The fact microwaves can fit into just about any space makes them very appealing. But if your microwave is too tucked away in the corner of your kitchen, you might be wondering does a microwave need to be vented.
If you’ve just purchased a new microwave or aren’t sure if your current one needs venting or not, we’ll clear up any confusion here!
Read on to find out more about venting a microwave in your home.
Do Microwaves Need to Be Vented?
When you think of microwaves, do you also think of fire, smoke, and danger? You wouldn’t be the only one. The internet is black with unverified tales of exploding microwaves and their reported propensity to start fires if not vented properly.
Much of the information on this topic is inaccurate. Microwave ovens are not inherently dangerous, nor are they likely to spontaneously combust.
However, all electrical appliances produce heat as a result of their operation, and because microwave ovens in particular generate a great deal of heat within a small space,
Microwave ovens produce heat as a result of the electrical current passing through the magnetron, which is the part of the microwave responsible for generating the energy emitted in microwaves. The magnetron also emits heat in the form of thermal radiation.
The inside of any microwave oven, including the walls and ceiling, will be hotter than boiling water. Depending on the model, the typical internal temperature of a microwave can be between 212°F (100°C).
It’s important that proper recirculation precautions be taken to ensure the safe operation of your microwave and prevent it from overheating.
Why Do Microwaves Need To Be Ventilated?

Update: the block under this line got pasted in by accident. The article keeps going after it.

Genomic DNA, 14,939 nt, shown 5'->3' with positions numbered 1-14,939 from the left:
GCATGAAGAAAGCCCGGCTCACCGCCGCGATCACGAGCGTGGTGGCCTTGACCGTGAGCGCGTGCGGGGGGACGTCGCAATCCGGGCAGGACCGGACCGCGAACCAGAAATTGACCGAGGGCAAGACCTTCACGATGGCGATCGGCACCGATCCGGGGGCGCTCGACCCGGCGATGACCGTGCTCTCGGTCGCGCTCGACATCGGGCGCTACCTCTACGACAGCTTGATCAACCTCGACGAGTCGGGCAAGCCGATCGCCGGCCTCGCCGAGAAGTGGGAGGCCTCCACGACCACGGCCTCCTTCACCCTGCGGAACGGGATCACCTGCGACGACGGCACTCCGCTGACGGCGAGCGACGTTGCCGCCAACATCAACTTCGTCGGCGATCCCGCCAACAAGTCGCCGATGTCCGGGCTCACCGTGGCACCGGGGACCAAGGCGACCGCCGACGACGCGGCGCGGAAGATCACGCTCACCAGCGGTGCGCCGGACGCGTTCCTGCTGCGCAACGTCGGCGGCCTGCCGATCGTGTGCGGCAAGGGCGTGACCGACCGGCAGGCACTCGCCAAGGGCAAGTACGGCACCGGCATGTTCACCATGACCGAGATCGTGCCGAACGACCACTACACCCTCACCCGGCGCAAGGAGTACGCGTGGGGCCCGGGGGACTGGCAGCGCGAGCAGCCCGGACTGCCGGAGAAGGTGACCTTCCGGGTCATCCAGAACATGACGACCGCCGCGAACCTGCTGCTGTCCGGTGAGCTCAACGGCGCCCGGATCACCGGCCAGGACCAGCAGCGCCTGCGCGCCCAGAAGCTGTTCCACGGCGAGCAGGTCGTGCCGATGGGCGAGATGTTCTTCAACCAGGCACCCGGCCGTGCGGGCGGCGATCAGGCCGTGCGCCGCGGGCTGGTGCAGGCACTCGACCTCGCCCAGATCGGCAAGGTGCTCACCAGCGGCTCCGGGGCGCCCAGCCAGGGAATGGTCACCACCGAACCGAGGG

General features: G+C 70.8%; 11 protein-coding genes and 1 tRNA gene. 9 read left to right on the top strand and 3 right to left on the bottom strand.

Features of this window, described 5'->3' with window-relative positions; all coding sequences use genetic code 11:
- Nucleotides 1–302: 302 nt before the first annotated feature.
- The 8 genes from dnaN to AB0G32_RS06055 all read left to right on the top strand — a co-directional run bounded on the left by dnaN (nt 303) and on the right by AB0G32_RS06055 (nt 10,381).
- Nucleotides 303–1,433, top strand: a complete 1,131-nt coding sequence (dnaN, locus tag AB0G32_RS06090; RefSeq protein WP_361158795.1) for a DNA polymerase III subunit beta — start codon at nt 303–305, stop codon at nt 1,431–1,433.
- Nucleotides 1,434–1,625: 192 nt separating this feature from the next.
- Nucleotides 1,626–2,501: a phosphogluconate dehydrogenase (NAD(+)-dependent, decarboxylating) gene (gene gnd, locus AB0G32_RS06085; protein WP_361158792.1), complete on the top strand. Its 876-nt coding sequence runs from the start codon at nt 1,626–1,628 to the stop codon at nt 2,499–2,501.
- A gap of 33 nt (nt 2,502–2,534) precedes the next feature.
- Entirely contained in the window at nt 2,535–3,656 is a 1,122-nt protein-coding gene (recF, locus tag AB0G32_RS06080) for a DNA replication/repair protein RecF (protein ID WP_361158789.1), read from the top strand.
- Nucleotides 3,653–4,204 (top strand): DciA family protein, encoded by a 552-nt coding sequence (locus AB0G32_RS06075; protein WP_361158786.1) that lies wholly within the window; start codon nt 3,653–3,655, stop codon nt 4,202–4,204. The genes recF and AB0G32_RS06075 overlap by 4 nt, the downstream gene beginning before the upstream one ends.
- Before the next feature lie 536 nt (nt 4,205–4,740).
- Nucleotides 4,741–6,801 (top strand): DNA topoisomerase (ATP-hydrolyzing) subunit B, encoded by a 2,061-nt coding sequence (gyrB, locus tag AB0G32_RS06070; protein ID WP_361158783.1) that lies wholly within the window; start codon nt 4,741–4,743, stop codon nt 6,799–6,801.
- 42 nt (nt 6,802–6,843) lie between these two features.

Venting a microwave has many benefits. All operating microwave ovens require a level of the ventilation system. Even though there are no open flames or hot surfaces, the heat produced by the microwave and the moisture released from food is enough to cause malfunction and efficiency issues. Ventilation exhausts any moisture created by cooking to prevent mold or other growth bacteria, and Additionally, it helps keep smells from permeating other areas of your home. It can also prevent sparks that can be caused by overheated electrical components.
If the microwave is not vented, it will naturally try to cool itself by transferring the excess heat to its surroundings. The interior walls of the microwave oven are usually made of metal, which is a very efficient heat conductor.
Therefore, the metal inside the oven will transfer the excess heat to whatever surface it’s in contact with, be it the wall of the cabinet it’s installed in, the mounting surface, nearby objects, etc.
Metal is an excellent conductor of heat, but a poor conductor of heat loss. This means that metal objects will rapidly draw heat away from the microwave, but will not let it go very quickly.